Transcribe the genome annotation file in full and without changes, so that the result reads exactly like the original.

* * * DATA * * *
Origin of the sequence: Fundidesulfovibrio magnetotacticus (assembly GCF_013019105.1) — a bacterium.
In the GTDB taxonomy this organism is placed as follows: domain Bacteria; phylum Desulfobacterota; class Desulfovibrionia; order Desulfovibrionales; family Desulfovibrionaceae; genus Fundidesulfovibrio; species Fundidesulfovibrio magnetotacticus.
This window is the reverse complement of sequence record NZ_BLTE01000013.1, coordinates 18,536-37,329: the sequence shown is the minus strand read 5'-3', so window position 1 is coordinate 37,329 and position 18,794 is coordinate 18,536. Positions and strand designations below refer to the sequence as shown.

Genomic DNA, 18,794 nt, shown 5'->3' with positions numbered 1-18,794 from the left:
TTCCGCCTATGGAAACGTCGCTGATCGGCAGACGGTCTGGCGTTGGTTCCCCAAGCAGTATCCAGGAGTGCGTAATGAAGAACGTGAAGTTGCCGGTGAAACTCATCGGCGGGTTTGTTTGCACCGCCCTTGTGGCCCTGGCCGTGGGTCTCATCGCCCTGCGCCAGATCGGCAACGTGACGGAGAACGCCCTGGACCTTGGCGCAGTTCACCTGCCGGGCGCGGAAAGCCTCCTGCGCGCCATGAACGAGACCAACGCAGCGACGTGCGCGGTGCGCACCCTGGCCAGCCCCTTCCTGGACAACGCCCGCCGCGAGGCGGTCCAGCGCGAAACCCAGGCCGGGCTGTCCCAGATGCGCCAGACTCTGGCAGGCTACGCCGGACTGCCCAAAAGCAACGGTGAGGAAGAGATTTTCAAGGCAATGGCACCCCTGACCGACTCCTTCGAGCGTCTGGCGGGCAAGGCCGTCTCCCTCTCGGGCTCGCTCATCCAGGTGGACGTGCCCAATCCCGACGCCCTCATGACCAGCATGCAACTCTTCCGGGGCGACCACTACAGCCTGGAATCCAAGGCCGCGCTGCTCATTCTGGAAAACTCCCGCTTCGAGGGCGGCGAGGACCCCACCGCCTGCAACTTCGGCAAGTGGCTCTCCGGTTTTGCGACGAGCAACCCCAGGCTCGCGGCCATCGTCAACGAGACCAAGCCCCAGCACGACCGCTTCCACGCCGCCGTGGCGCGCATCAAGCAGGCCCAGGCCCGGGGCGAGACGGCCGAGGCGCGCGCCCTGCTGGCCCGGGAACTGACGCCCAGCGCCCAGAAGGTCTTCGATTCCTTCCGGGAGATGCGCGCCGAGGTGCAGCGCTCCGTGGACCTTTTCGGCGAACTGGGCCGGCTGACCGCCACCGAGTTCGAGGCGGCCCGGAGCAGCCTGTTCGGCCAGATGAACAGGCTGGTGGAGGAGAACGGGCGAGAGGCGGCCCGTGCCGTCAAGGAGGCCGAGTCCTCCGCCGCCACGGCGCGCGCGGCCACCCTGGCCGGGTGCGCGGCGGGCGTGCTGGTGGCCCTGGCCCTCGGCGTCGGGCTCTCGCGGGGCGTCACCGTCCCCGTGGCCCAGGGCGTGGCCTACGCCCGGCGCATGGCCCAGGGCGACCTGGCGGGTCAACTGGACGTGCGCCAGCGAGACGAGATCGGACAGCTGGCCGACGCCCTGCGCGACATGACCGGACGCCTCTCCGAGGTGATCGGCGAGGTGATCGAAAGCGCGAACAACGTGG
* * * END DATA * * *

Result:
Origin of the sequence: Fundidesulfovibrio magnetotacticus (assembly GCF_013019105.1) — a bacterium.
In the GTDB taxonomy this organism is placed as follows: domain Bacteria; phylum Desulfobacterota; class Desulfovibrionia; order Desulfovibrionales; family Desulfovibrionaceae; genus Fundidesulfovibrio; species Fundidesulfovibrio magnetotacticus.
This window is the reverse complement of sequence record NZ_BLTE01000013.1, coordinates 18,536-37,329: the sequence shown is the minus strand read 5'-3', so window position 1 is coordinate 37,329 and position 18,794 is coordinate 18,536. Positions and strand designations below refer to the sequence as shown.

Genomic DNA, 18,794 nt, shown 5'->3' with positions numbered 1-18,794 from the left:
TTCCGCCTATGGAAACGTCGCTGATCGGCAGACGGTCTGGCGTTGGTTCCCCAAGCAGTATCCAGGAGTGCGTAATGAAGAACGTGAAGTTGCCGGTGAAACTCATCGGCGGGTTTGTTTGCACCGCCCTTGTGGCCCTGGCCGTGGGTCTCATCGCCCTGCGCCAGATCGGCAACGTGACGGAGAACGCCCTGGACCTTGGCGCAGTTCACCTGCCGGGCGCGGAAAGCCTCCTGCGCGCCATGAACGAGACCAACGCAGCGACGTGCGCGGTGCGCACCCTGGCCAGCCCCTTCCTGGACAACGCCCGCCGCGAGGCGGTCCAGCGCGAAACCCAGGCCGGGCTGTCCCAGATGCGCCAGACTCTGGCAGGCTACGCCGGACTGCCCAAAAGCAACGGTGAGGAAGAGATTTTCAAGGCAATGGCACCCCTGACCGACTCCTTCGAGCGTCTGGCGGGCAAGGCCGTCTCCCTCTCGGGCTCGCTCATCCAGGTGGACGTGCCCAATCCCGACGCCCTCATGACCAGCATGCAACTCTTCCGGGGCGACCACTACAGCCTGGAATCCAAGGCCGCGCTGCTCATTCTGGAAAACTCCCGCTTCGAGGGCGGCGAGGACCCCACCGCCTGCAACTTCGGCAAGTGGCTCTCCGGTTTTGCGACGAGCAACCCCAGGCTCGCGGCCATCGTCAACGAGACCAAGCCCCAGCACGACCGCTTCCACGCCGCCGTGGCGCGCATCAAGCAGGCCCAGGCCCGGGGCGAGACGGCCGAGGCGCGCGCCCTGCTGGCCCGGGAACTGACGCCCAGCGCCCAGAAGGTCTTCGATTCCTTCCGGGAGATGCGCGCCGAGGTGCAGCGCTCCGTGGACCTTTTCGGCGAACTGGGCCGGCTGACCGCCACCGAGTTCGAGGCGGCCCGGAGCAGCCTGTTCGGCCAGATGAACAGGCTGGTGGAGGAGAACGGGCGAGAGGCGGCCCGTGCCGTCAAGGAGGCCGAGTCCTCCGCCGCCACGGCGCGCGCGGCCACCCTGGCCGGGTGCGCGGCGGGCGTGCTGGTGGCCCTGGCCCTCGGCGTCGGGCTCTCGCGGGGCGTCACCGTCCCCGTGGCCCAGGGCGTGGCCTACGCCCGGCGCATGGCCCAGGGCGACCTGGCGGGTCAACTGGACGTGCGCCAGCGAGACGAGATCGGACAGCTGGCCGACGCCCTGCGCGACATGACCGGACGCCTCTCCGAGGTGATCGGCGAGGTGATCGAAAGCGCGAACAACGTGG